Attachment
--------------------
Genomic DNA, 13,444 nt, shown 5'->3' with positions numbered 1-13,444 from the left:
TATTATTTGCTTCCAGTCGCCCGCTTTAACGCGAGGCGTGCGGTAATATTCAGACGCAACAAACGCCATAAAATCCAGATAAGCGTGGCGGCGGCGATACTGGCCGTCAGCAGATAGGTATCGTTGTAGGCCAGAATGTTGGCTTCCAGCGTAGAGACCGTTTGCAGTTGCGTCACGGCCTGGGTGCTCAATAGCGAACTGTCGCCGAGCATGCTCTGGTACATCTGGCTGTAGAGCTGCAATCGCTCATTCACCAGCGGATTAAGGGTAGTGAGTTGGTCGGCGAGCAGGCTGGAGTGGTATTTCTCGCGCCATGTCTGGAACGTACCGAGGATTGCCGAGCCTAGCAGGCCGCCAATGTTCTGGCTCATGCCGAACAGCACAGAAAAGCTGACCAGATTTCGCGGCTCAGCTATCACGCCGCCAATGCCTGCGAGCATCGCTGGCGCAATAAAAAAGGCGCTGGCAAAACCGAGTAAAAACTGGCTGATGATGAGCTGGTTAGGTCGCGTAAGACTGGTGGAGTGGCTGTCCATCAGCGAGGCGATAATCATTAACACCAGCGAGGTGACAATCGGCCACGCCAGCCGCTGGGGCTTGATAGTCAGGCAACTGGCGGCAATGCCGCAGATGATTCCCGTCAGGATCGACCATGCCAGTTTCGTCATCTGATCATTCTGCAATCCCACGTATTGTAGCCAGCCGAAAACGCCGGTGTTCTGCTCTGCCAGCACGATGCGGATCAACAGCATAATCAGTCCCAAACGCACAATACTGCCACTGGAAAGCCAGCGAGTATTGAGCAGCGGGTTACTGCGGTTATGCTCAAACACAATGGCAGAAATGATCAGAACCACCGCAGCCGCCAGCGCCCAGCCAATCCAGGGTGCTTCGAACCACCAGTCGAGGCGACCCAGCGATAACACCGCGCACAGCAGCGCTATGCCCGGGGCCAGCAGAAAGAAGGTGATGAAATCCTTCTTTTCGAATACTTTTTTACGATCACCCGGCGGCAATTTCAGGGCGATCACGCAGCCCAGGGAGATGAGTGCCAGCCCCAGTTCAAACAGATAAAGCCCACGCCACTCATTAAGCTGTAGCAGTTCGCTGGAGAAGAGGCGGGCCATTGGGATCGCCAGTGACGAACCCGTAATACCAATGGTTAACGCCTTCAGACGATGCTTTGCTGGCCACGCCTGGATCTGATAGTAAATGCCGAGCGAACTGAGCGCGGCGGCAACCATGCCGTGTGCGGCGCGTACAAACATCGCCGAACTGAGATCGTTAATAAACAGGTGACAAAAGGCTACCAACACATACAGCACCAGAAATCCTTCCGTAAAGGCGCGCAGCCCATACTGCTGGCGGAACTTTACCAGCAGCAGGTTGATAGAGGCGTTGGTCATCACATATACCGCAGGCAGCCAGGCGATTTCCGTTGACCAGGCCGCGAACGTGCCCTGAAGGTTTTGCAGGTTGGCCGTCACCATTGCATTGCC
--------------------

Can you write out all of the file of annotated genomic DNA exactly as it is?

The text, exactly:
Genomic DNA, 13,444 nt, shown 5'->3' with positions numbered 1-13,444 from the left:
TATTATTTGCTTCCAGTCGCCCGCTTTAACGCGAGGCGTGCGGTAATATTCAGACGCAACAAACGCCATAAAATCCAGATAAGCGTGGCGGCGGCGATACTGGCCGTCAGCAGATAGGTATCGTTGTAGGCCAGAATGTTGGCTTCCAGCGTAGAGACCGTTTGCAGTTGCGTCACGGCCTGGGTGCTCAATAGCGAACTGTCGCCGAGCATGCTCTGGTACATCTGGCTGTAGAGCTGCAATCGCTCATTCACCAGCGGATTAAGGGTAGTGAGTTGGTCGGCGAGCAGGCTGGAGTGGTATTTCTCGCGCCATGTCTGGAACGTACCGAGGATTGCCGAGCCTAGCAGGCCGCCAATGTTCTGGCTCATGCCGAACAGCACAGAAAAGCTGACCAGATTTCGCGGCTCAGCTATCACGCCGCCAATGCCTGCGAGCATCGCTGGCGCAATAAAAAAGGCGCTGGCAAAACCGAGTAAAAACTGGCTGATGATGAGCTGGTTAGGTCGCGTAAGACTGGTGGAGTGGCTGTCCATCAGCGAGGCGATAATCATTAACACCAGCGAGGTGACAATCGGCCACGCCAGCCGCTGGGGCTTGATAGTCAGGCAACTGGCGGCAATGCCGCAGATGATTCCCGTCAGGATCGACCATGCCAGTTTCGTCATCTGATCATTCTGCAATCCCACGTATTGTAGCCAGCCGAAAACGCCGGTGTTCTGCTCTGCCAGCACGATGCGGATCAACAGCATAATCAGTCCCAAACGCACAATACTGCCACTGGAAAGCCAGCGAGTATTGAGCAGCGGGTTACTGCGGTTATGCTCAAACACAATGGCAGAAATGATCAGAACCACCGCAGCCGCCAGCGCCCAGCCAATCCAGGGTGCTTCGAACCACCAGTCGAGGCGACCCAGCGATAACACCGCGCACAGCAGCGCTATGCCCGGGGCCAGCAGAAAGAAGGTGATGAAATCCTTCTTTTCGAATACTTTTTTACGATCACCCGGCGGCAATTTCAGGGCGATCACGCAGCCCAGGGAGATGAGTGCCAGCCCCAGTTCAAACAGATAAAGCCCACGCCACTCATTAAGCTGTAGCAGTTCGCTGGAGAAGAGGCGGGCCATTGGGATCGCCAGTGACGAACCCGTAATACCAATGGTTAACGCCTTCAGACGATGCTTTGCTGGCCACGCCTGGATCTGATAGTAAATGCCGAGCGAACTGAGCGCGGCGGCAACCATGCCGTGTGCGGCGCGTACAAACATCGCCGAACTGAGATCGTTAATAAACAGGTGACAAAAGGCTACCAACACATACAGCACCAGAAATCCTTCCGTAAAGGCGCGCAGCCCATACTGCTGGCGGAACTTTACCAGCAGCAGGTTGATAGAGGCGTTGGTCATCACATATACCGCAGGCAGCCAGGCGATTTCCGTTGACCAGGCCGCGAACGTGCCCTGAAGGTTTTGCAGGTTGGCCGTCACCATTGCATTGCC